COVID-19 Vaccines May Be Coming Soon, But Most Texans Won't Get Them For Months. Here's Why.
After 8 a.m. on a fall Friday, a 31-foot white van drove down pockmarked streets, passed a public housing complex and pulled into the Falfurrias High School parking lot. Masked medical staff unloaded coolers filled with vaccines, then unpacked gloves and bandages. Others set out a hot pink sign bearing a handwritten message: “Free Flu Shots!”
The nonprofit Community Action Corporation of South Texas has given flu shots for years in Falfurrias, a city of some 5,000 with one major grocery store and a health clinic with a worn facade. The mobile unit, introduced this year, is meant to reach people who might not get vaccinated — those who live in remote areas, depend on family members or neighbors for transportation or don’t regularly see a doctor.
“We don’t have too many providers … our closest hospital is 45 minutes away,” said Maria Rodriguez-Casas, the school district’s superintendent. “So this accessibility is great.”
Now a vaccine for the coronavirus is on the horizon, and Gov. Greg Abbott has said the state is ready to swiftly distribute doses to combat the pandemic, which has already claimed more than 20,000 lives in Texas and dealt the economy a severe blow. But health officials say tried and true distribution methods in Texas may be insufficient for coronavirus vaccines that require subzero transportation and storage temperatures and require people to come back for a second dose.
The stakes are enormous. How effectively public health officials can prioritize and distribute millions of doses of the new vaccines across a state that covers 270,000 square miles and more than 170 rural counties will determine how quickly Texas turns a corner in a pandemic that is again surging across the state and pushing hospitals to the brink in West Texas and the Panhandle.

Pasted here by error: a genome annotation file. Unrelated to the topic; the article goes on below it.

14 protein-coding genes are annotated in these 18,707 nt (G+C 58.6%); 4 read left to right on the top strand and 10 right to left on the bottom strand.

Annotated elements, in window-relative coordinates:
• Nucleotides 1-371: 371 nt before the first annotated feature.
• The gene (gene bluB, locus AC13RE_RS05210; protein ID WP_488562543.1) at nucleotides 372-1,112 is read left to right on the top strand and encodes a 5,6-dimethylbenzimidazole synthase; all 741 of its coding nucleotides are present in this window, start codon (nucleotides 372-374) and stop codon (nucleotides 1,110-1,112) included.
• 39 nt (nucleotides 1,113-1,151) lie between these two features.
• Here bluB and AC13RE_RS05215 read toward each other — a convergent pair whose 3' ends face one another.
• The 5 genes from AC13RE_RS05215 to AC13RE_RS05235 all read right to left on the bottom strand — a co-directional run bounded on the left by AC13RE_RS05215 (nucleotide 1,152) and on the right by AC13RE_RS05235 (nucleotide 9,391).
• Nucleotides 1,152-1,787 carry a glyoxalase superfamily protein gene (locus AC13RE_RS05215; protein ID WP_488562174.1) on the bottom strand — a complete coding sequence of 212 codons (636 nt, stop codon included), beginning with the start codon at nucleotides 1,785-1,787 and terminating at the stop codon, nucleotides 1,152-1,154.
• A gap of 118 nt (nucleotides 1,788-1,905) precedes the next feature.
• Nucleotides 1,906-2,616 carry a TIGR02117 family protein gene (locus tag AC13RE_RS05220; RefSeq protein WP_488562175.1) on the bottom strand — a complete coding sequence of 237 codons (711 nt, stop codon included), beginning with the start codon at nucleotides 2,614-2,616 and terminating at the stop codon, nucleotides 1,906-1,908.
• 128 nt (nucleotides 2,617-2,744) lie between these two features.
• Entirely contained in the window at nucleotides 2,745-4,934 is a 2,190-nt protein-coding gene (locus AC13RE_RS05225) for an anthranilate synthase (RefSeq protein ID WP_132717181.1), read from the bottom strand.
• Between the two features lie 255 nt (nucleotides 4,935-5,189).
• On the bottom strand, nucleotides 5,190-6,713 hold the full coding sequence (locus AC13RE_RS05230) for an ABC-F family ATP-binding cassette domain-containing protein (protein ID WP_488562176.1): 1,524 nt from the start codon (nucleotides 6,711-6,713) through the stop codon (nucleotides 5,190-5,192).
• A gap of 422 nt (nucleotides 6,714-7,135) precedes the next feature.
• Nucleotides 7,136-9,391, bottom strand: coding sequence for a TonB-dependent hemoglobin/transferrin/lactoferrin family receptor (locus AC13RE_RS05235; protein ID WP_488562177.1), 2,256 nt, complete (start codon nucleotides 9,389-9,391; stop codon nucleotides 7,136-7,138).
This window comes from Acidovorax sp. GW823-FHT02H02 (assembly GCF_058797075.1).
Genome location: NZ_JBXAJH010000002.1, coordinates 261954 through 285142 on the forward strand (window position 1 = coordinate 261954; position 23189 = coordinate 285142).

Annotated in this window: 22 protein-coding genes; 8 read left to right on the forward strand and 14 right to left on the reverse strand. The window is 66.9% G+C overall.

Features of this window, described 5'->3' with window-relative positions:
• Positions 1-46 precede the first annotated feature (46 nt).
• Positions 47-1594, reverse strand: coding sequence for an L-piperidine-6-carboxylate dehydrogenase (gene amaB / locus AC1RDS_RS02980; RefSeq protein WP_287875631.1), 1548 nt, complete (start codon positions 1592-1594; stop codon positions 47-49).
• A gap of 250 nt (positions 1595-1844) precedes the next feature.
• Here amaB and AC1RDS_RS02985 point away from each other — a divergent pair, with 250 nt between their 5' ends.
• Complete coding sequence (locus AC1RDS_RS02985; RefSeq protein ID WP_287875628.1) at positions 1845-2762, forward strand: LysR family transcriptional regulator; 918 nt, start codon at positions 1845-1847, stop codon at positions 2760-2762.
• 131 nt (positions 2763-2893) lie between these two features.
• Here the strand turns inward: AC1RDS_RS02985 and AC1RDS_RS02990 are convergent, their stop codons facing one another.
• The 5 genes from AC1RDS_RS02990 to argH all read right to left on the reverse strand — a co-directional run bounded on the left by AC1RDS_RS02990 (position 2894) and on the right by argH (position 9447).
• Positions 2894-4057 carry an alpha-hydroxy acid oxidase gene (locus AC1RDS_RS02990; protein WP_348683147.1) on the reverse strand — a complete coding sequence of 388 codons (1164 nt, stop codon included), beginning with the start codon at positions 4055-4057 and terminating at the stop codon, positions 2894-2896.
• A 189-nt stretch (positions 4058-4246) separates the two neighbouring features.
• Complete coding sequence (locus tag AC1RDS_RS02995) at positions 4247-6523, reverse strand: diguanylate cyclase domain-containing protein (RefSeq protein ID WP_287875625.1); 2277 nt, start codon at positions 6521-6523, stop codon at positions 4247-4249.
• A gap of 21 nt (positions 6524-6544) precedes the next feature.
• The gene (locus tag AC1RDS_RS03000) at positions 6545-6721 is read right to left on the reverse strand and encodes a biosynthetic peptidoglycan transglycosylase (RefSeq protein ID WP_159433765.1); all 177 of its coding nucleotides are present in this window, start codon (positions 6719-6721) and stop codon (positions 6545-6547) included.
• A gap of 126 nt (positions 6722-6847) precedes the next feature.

The task is made more difficult because the Texas Department of State Health Services, which is largely responsible for the distribution effort, won’t know which vaccines it’s receiving, and how many doses, until one or more is approved by the U.S. Food and Drug Administration.
They will also have to combat misinformation and persuade vaccine skeptics — and those unnerved by the coronavirus vaccines’ historically swift development — of the benefits of being inoculated. World Health Organization experts have said that up to a 70% vaccine coverage rate for COVID-19 may be needed to reach population immunity through vaccination. In the 2019-20 flu season, only about 37% of adults younger than 65 received a flu vaccine. The rate was about 65% for seniors.
“We haven't seen any efforts that are this broad since probably a polio vaccination in the 1950s,” said Dr. Mark McClellan, a former head of the FDA who has advised Abbott about the pandemic.
“The people who are most likely to benefit from vaccination are people who may have difficulty connecting to health care,” such as elderly people and residents of low-income communities who often lack health insurance, he added — compounding the logistical challenges.
The vaccine is expected to initially be in short supply, and will be first distributed to a state-selected group of people considered to be essential workers or most vulnerable to being severely sickened.
In most other respects, the distribution process is being dictated and paid for by the federal government, which has said the vaccine will be free to vulnerable people who can’t afford it and that providers will be able to bill health insurers for immunizing covered patients. The Trump administration has partnered with pharmacies like CVS and Walgreens to offer the vaccine to nursing home residents and workers and, later, the general public, once supplies become more available.
Health officials in Texas, meanwhile, have sent the federal government a rough plan for how they will prioritize getting vaccines to populations that need it most. They are now quickly recruiting pharmacists and doctors to sign up to receive shipments of a vaccine, and trying to teach providers how to use an electronic system to record vaccinations and track when people are due for a second shot.